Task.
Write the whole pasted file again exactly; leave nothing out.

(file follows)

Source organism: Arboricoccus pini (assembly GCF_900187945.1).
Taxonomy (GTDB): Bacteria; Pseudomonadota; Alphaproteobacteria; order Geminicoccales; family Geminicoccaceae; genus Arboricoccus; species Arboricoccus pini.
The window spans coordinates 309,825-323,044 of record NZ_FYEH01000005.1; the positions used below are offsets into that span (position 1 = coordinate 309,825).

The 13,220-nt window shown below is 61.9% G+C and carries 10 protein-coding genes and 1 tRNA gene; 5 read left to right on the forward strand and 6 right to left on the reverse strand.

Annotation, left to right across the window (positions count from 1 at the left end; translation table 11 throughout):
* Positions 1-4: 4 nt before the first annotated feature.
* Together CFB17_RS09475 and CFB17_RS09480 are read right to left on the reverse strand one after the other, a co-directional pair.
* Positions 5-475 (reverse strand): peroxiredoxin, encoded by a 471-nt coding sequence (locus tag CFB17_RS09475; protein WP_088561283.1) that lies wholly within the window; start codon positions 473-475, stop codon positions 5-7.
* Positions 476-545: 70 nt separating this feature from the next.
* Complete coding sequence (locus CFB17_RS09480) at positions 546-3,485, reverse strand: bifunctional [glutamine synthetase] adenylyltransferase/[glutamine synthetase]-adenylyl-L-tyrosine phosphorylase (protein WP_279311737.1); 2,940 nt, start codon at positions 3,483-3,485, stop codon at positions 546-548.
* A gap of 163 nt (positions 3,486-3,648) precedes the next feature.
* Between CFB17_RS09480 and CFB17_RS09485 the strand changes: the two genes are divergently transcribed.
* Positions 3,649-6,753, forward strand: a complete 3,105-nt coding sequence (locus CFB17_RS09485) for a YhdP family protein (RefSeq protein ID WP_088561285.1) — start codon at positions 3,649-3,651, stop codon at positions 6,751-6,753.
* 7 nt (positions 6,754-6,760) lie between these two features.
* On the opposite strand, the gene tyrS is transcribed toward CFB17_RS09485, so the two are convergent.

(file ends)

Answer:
Source organism: Arboricoccus pini (assembly GCF_900187945.1).
Taxonomy (GTDB): Bacteria; Pseudomonadota; Alphaproteobacteria; order Geminicoccales; family Geminicoccaceae; genus Arboricoccus; species Arboricoccus pini.
The window spans coordinates 309,825-323,044 of record NZ_FYEH01000005.1; the positions used below are offsets into that span (position 1 = coordinate 309,825).

The 13,220-nt window shown below is 61.9% G+C and carries 10 protein-coding genes and 1 tRNA gene; 5 read left to right on the forward strand and 6 right to left on the reverse strand.

Annotation, left to right across the window (positions count from 1 at the left end; translation table 11 throughout):
* Positions 1-4: 4 nt before the first annotated feature.
* Together CFB17_RS09475 and CFB17_RS09480 are read right to left on the reverse strand one after the other, a co-directional pair.
* Positions 5-475 (reverse strand): peroxiredoxin, encoded by a 471-nt coding sequence (locus tag CFB17_RS09475; protein WP_088561283.1) that lies wholly within the window; start codon positions 473-475, stop codon positions 5-7.
* Positions 476-545: 70 nt separating this feature from the next.
* Complete coding sequence (locus CFB17_RS09480) at positions 546-3,485, reverse strand: bifunctional [glutamine synthetase] adenylyltransferase/[glutamine synthetase]-adenylyl-L-tyrosine phosphorylase (protein WP_279311737.1); 2,940 nt, start codon at positions 3,483-3,485, stop codon at positions 546-548.
* A gap of 163 nt (positions 3,486-3,648) precedes the next feature.
* Between CFB17_RS09480 and CFB17_RS09485 the strand changes: the two genes are divergently transcribed.
* Positions 3,649-6,753, forward strand: a complete 3,105-nt coding sequence (locus CFB17_RS09485) for a YhdP family protein (RefSeq protein ID WP_088561285.1) — start codon at positions 3,649-3,651, stop codon at positions 6,751-6,753.
* 7 nt (positions 6,754-6,760) lie between these two features.
* On the opposite strand, the gene tyrS is transcribed toward CFB17_RS09485, so the two are convergent.